26. The process of claim 25, wherein the concentration of silicon alkoxide in the medium of step (A) is from 0.3 to 4 mol/litre.

27. The process of claim 25, wherein step (A) is carried out by introducing boron oxide B2O3 into an aqueous-alcoholic medium containing a silicon alkoxide and is adjusted to a pH less than 2.

28. The process of claim 25, wherein the deposition of step (B) is carried out on a support comprising a porous alumina on the surface on which the deposition is carried out.

29. The process of claim 25, which comprises, prior to step (B), a step (A-a) of pretreating the surface of the support in order to confer thereon opposite surface charges to those of the doped silica of the sol used in the film deposited in step (B).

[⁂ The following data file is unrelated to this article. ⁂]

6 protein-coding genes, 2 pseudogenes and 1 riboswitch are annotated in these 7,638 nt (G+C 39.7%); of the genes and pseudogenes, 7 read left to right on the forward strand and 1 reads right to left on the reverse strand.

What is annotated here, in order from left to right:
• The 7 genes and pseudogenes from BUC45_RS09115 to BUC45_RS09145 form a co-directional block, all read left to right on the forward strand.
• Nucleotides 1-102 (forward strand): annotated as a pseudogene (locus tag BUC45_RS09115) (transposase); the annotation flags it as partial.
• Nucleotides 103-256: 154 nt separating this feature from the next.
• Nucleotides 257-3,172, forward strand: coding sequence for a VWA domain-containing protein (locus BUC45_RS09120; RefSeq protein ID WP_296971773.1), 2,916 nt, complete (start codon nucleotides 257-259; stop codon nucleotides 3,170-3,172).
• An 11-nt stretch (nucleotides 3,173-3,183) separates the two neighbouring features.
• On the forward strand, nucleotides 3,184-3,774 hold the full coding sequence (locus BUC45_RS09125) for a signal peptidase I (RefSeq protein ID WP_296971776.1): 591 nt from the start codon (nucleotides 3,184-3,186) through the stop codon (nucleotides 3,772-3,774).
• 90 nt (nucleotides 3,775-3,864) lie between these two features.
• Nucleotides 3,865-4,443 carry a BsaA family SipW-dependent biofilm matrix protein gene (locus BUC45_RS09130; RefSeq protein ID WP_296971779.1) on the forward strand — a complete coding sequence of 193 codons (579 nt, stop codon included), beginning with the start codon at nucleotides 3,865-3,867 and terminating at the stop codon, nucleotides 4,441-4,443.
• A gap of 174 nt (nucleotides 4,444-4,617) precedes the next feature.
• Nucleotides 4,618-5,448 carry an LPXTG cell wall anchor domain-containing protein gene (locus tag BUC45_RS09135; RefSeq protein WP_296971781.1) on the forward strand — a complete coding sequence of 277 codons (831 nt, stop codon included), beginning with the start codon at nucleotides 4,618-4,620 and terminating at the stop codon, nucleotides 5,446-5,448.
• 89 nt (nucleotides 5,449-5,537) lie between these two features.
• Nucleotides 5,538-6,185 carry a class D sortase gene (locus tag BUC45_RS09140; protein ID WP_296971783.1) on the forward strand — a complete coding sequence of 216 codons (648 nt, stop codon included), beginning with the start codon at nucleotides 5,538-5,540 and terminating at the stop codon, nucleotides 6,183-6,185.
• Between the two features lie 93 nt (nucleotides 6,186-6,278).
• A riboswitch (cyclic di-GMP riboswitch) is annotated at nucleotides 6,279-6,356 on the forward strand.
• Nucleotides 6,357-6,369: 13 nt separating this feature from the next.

30. The process of claim 29, wherein the sol prepared in step (A) is an acidic sol of doped silica and wherein the support used in step (B) has an alumina-based surface layer, and in which step (A-a) is carried out by impregnating the alumina-based support with an aqueous solution having a pH greater than the isoelectric point of the alumina.

31. The process of claim 25, which comprises, prior to the deposition of the film of step (B), a step (A-b) of pre-impregnation of the porous support with the silica sol prepared by step (A), followed by rinsing of the surface of the support and then thermal treatment of the support so rinsed.

32. The process of claim 25, wherein step (B) is carried out by immersing the porous support in the sol.

33. A membrane comprising a microporous layer of silica doped with boron, deposited on a porous support, as obtained according to the process of claim 20.

34. A membrane suitable for the separation of gases, comprising a microporous layer of silica doped with boron, deposited on a mesoporous support.